Azerbaijani artist Elena Hagverdiyeva has exhibited widely in the Caucasus, as well as France and Austria. We meet her at her studio in Baku
“As soon as people discover you’re an artist their voices soften, their eyes light up and their attitude changes,” says Elena Hagverdiyeva. “Everyone is pleased to meet you. I think that’s because they recall the happiness from their childhood.”
“A turning point for me was when I tried a new technique of painting on wood, inspired by a centuries-old technique that was first used for painting icons. It involved applying a special primer, layer by layer, and the panel surface was covered and brought to a smooth, mirror-like finish. In my case, everything was simpler. I selected old door panels from commodes and cupboards, and lightly restored them while preserving their spirit and patina. I then painted my pictures on them.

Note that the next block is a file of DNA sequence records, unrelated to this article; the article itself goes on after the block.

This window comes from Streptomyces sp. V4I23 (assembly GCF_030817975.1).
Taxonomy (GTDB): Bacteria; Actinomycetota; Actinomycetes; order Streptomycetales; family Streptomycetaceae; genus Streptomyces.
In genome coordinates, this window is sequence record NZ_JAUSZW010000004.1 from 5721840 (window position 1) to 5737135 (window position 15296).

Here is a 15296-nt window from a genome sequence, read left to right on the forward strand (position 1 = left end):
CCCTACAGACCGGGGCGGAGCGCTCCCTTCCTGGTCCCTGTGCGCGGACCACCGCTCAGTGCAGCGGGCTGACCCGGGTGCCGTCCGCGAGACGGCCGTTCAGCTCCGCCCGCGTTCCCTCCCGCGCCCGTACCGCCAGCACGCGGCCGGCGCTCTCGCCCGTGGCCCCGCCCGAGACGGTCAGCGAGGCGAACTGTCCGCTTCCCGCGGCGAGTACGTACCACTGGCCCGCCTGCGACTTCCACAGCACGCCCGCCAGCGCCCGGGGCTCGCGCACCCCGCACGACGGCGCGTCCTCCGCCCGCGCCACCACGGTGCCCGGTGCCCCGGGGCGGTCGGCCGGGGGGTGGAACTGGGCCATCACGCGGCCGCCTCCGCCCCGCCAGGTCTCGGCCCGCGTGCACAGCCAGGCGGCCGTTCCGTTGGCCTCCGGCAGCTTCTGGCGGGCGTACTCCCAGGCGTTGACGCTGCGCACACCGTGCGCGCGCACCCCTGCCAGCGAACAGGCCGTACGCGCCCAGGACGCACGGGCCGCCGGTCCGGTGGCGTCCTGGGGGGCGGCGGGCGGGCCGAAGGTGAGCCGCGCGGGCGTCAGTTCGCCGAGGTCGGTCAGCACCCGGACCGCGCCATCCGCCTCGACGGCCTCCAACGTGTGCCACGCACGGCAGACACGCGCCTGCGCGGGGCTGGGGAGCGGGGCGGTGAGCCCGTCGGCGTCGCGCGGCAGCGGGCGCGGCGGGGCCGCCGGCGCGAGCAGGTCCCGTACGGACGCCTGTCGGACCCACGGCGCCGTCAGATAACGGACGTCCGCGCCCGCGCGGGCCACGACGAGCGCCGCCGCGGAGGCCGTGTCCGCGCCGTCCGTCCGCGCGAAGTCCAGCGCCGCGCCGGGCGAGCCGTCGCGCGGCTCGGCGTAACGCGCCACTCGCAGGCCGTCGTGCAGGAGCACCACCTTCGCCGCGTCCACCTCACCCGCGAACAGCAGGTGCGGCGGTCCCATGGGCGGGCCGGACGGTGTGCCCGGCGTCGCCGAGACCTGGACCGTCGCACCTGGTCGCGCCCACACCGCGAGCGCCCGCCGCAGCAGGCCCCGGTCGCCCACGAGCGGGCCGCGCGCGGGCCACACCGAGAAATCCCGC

“I think it’s interesting to see an artist’s work in their studio, where the pictures are in a closed environment; they say a lot about the artist. My first studio was in Baku, where ‘Long Live Painting!’ was written on an outside wall. You descended a dusty staircase to the basement to reach the studio. It was a real labyrinth. The walls and floors disappeared under layers of the strangest things: old trumpets and trombones, hacksaws and carpenter’s planes, dried dragonflies, gilded clogs… There were also small baskets filled with scraps of folded papers that contained strangers’ wishes.
“I have plans to finish a book, dedicated to the memory of my late husband, [the artist] Udjal Hagverdiyev. The artist is still alive while his art lives, and art lives while it is preserved.”
Photography by Fakhriyya Mammadova
This story appeared in the Autumn 2013 issue of Baku magazine.[/vc_column_text][/vc_column][/vc_row]